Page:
One last question, there was some confusion about whether to use the "line" or "square" versions of their FACed diodes. It seemed to me that the square version would result in what is accomplished otherwise by cylindrical correction lenses/prisms, leaving me wondering what the "line" versions were for? This would seem the opposite of "fast axis correction", in fact exaggerating the problem of unequal diverging fast and slow axis.
The "linear" fac has a more powerful fac lens so the divergence is very small after the fac (like 1deg or so). The "squared" has a weaker fac lens and more closely matches the natural slow axis (about 8-10deg).

Viewing the raw output of the FACed diode on the wall with no other lenses, the linear looks like a line and the square is more square.

The final beam divergence comes down to ratios. The emitter area of a P73 is about 1um X 45um. But, the 1um diverges at ~40 deg and the 45um diverges at about 10deg. If you use the "square" FACed diode the output at the lens is squared but the far field spot is still rectangular. This is because the FAC reduced the fast axis by 4X (40deg/10deg) So, the far field line that was 1mm x 45mm will now be 1mm x 11mm. This assuses you adjust the collimator lens FL to compensate for the new fac expansion.

Similarly, The the "linear" diode will adjust the fast axis beam by about 40X (40deg/1deg) This in theory makes the spot ~1mmX 1mm realative to the uncorrected diode. However the output beam will be a rectangle just opposite of what the uncorected diode will produce.

For a regular pointer the "inear" is what you want. I found that for knife edging the linear has a bit too much "correction" for long FL collimators (100mm plus) I had laser tree make a custom FACed diode that is about half way bettween the 'square"and "linear"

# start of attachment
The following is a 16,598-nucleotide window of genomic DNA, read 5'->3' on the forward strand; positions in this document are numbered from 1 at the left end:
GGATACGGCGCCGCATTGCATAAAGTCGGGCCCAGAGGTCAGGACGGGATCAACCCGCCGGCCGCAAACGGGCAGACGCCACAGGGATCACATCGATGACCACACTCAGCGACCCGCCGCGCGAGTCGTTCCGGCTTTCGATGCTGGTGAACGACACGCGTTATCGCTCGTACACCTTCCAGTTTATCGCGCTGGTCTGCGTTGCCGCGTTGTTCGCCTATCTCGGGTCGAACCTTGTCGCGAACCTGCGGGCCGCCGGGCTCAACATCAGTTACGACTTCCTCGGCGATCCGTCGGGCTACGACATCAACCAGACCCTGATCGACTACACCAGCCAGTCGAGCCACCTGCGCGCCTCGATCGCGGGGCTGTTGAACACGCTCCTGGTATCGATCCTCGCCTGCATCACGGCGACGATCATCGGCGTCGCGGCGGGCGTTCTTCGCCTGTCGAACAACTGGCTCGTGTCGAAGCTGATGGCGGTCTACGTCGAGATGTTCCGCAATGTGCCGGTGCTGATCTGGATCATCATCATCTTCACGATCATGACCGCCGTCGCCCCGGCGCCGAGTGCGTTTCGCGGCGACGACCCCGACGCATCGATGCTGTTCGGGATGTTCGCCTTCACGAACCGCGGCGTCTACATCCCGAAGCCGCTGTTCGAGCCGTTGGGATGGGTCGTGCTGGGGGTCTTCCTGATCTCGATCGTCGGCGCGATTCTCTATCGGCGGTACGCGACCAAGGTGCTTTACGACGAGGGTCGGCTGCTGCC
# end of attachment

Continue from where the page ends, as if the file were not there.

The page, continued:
I made some test modules with the special FACed diodes and have them in the for sale section. Ify anybody want me to make a seperate thread about how they work let me know.
 

RedCowboy

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A separate thread sounds good, more detail is always very much enjoyed. :)
 

aaronnoraa

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Not steve but I think I can help here.
Thank you so much for clarifying this.

However, I do have one question


This in theory makes the spot ~1mmX 1mm realative to the uncorrected diode. However the output beam will be a rectangle just opposite of what the uncorected diode will produce.
Does this mean that when using the linear FAC the overall divergence will be better than when using the square FAC, but will still have a rectangular profile that is lengthwise 90 degrees to the uncorrected diode's profile yet much smaller than the spot obtained by either the uncorrected diode or the square FAC'd diode?
 
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logsquared

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Thank you so much for clarifying this.

However, I do have one question


Does this mean that when using the linear FAC the overall divergence will be better than when using the square FAC, but will still have a rectangular profile that is lengthwise 90 degrees to the uncorrected diode's profile yet much smaller than the spot obtained by either the uncorrected diode or the square FAC'd diode?
Actually the square FAC will in theory have better divergence for the same focal length collimator. The square beam will be wider than the linear at the colimation lens therefor the divergence after the collimator will be less. The problem I have found is the FAC cuases a certain amount of astigmatism. The astigmatism makes it hard to get both axis focused at the same time with one lens. It seems that longer FL collimators work best with the linear FACs. There is probably a way to calculate or quantify how the FAC expansion affects astigmatism and focus, but I'm not sure how. I just test the diodes with the lens i want to use before I build anything.

I have a sample of the linear and square here if you have a specific test you want me to try.
A separate thread sounds good, more detail is always very much enjoyed.
I need to get a few better pics of the modules and then add some windows paint magic. haha